Sections

April 6, 2015 / Sports

Opening say! Coney Island’s Nelson Figueroa takes the mic to talk Mets

Brooklyn Daily
Share on TwitterTweet
Share on Facebook
Subscribe

Don’t miss our updates:

Former Brooklynite Nelson Figueroa pitched for the Mets from 2008–2009, and now returns as the studio analyst for SNY’s pre- and postgame shows. As part of our Opening Day Package (which includes this story), we checked in with Figueroa about growing up in Brooklyn, the transition to on-air commentary, and getting called out by iconic Mets fan Jerry Seinfeld.

David Russell: Jerry Seinfeld tweeted that he was unhappy with Bobby Ojeda leaving. Was that a welcome back to New York of sorts?

Nelson Figueroa: It was my very first welcome back, and I don’t think I could have asked for anything better.

DR: How influential was growing up in Brooklyn and playing at Lincoln High School in Coney Island?

NF: That’s where the dream started, and it was just a dream at that time. I won a PSAL title at Yankee Stadium. That would have been enough for most kids. I wanted more. Brandeis University gave me a chance for the Mets to see me. (Former Mets scout) Paul Baretta drafted me. Growing up in Brooklyn as a Mets fan, it was always a dream to play with them. I was with them in Spring training [1995]. Even if I never made it, I’d always have that. I put on the jersey 13 years later. [Figueroa pitched for Arizona, Philadelphia, Milwaukee, Pittsburgh and overseas before returning to New York.]

DR: You were involved at the radio station while at Brandeis. Did you have any idea that this was what you wanted to do after you retired?

NF: I got my education at Brandeis. I got my degree, but there were no specific plans for life after baseball. I thought I’d always be involved, even if that meant coaching after my playing days ended. I didn’t know about the possibility of doing TV work. It’s the best of both worlds. I have a new career but I’m able to stay connected to baseball and with the Mets.

DR: What have you learned at SNY that surprised you?

NF: It’s not as easy as it looks. There are so many little details. I have no professional training and guys like Gary Apple, Steve Gelbs and Ron Darling make it look so easy. I watched Darling and Keith Hernandez play baseball and now I’m seeing them talk about it. Bobby Ojeda did this and I watched a lot of video clips of the way he presented himself and expressed himself. Ojeda would get to the studio at 1:30 for a 6:00 show. The SNY family spends more time together than with their real families. We’re like a family. There’s such a tight-knot bond and such a great fraternity to be a part of. If there are any issues, I’m able to reach out to Darling. I grew up watching him and at random times of the day I’ll call him and talk baseball.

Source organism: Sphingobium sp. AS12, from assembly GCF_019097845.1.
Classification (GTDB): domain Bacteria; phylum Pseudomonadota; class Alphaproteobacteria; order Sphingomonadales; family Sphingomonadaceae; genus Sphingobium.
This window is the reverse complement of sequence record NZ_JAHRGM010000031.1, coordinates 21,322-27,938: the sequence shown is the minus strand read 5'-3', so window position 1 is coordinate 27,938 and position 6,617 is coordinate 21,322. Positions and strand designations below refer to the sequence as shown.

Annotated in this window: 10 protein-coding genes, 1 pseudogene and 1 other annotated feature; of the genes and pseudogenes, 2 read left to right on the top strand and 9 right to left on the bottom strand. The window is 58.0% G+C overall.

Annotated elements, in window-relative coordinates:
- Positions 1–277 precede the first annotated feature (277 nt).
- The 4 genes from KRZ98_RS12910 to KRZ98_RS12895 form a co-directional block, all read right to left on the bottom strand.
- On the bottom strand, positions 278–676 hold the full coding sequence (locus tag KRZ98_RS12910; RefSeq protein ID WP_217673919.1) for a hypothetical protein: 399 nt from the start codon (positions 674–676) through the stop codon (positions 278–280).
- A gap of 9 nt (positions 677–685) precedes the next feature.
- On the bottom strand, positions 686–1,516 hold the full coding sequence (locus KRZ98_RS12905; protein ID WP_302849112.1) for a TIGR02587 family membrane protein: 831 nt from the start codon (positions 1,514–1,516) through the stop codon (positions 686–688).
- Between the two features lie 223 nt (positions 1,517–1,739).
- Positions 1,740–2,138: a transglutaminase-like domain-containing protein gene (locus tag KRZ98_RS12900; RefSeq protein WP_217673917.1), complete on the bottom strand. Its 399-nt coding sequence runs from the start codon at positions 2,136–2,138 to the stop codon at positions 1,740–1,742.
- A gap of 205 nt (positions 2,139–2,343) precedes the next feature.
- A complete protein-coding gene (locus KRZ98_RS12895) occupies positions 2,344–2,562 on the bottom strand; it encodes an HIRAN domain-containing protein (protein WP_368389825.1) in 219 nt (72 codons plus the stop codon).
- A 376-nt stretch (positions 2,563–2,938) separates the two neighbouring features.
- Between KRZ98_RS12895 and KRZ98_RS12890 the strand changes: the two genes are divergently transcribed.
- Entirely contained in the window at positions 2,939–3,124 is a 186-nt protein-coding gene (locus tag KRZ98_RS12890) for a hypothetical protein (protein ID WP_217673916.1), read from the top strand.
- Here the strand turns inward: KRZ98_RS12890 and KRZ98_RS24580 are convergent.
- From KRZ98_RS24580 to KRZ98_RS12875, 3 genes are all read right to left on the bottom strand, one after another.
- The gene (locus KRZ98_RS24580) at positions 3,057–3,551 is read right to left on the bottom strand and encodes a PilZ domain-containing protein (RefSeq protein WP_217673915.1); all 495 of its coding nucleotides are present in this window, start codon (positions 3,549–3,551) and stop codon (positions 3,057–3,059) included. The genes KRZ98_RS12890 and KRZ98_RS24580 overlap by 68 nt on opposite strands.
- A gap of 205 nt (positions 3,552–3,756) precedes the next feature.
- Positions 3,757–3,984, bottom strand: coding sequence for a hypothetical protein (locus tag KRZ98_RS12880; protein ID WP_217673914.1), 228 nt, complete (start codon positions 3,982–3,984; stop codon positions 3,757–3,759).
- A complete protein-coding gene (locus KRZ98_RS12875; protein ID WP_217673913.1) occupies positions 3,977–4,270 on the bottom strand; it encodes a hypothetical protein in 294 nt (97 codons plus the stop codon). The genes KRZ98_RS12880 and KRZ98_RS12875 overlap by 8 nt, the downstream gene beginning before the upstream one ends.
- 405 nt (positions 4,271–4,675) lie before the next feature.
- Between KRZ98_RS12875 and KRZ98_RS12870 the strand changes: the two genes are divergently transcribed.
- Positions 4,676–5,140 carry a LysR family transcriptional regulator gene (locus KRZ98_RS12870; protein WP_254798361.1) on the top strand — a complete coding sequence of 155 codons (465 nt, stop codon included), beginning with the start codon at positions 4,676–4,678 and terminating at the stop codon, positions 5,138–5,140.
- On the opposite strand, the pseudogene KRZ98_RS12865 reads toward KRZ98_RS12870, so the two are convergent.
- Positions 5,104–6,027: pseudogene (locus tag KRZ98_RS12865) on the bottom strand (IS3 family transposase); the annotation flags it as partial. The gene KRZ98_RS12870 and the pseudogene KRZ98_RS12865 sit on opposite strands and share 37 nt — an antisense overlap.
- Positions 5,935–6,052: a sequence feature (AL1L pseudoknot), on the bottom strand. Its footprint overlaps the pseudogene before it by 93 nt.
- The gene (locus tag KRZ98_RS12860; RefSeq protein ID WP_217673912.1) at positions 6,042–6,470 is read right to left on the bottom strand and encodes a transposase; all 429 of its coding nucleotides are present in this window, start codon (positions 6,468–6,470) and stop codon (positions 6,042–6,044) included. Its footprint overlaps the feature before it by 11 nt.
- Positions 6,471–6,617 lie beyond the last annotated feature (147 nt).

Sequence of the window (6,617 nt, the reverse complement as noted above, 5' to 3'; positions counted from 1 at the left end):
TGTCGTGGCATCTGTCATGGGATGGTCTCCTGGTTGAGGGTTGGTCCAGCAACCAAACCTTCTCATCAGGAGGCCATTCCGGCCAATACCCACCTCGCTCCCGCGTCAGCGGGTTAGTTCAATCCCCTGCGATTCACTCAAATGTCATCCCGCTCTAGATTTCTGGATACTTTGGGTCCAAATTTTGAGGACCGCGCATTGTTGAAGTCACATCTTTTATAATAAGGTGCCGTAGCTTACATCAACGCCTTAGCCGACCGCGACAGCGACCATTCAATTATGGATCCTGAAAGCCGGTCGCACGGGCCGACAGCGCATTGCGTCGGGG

DR: You were involved in a trade for Curt Schilling and you’re the first Mets pitcher to throw a complete-game shutout at Citifield. What’s it like being the answer to some obscure sports trivia?

NF: There’s that, and being one of the players that had all the vowels in his name. I had no choice in that one. And I’m a 20-game winner in the big leagues. That could get me some perks. It took me 11 years to get it, but 20 wins is 20 wins.

Updated 11:48 am, January 16, 2019
Today’s news:
Share on TwitterTweet
Share on Facebook
Subscribe

Don’t miss our updates:


Reasonable discourse

Comments closed.

First name
Last name
Your neighborhood
Email address
Daytime phone

Your letter must be signed and include all of the information requested above. (Only your name and neighborhood are published with the letter.) Letters should be as brief as possible; while they may discuss any topic of interest to our readers, priority will be given to letters that relate to stories covered by The Brooklyn Paper.

Letters will be edited at the sole discretion of the editor, may be published in whole or part in any media, and upon publication become the property of The Brooklyn Paper. The earlier in the week you send your letter, the better.

Keep it local!

Stay in touch with your community. Subscribe to our free newsletter: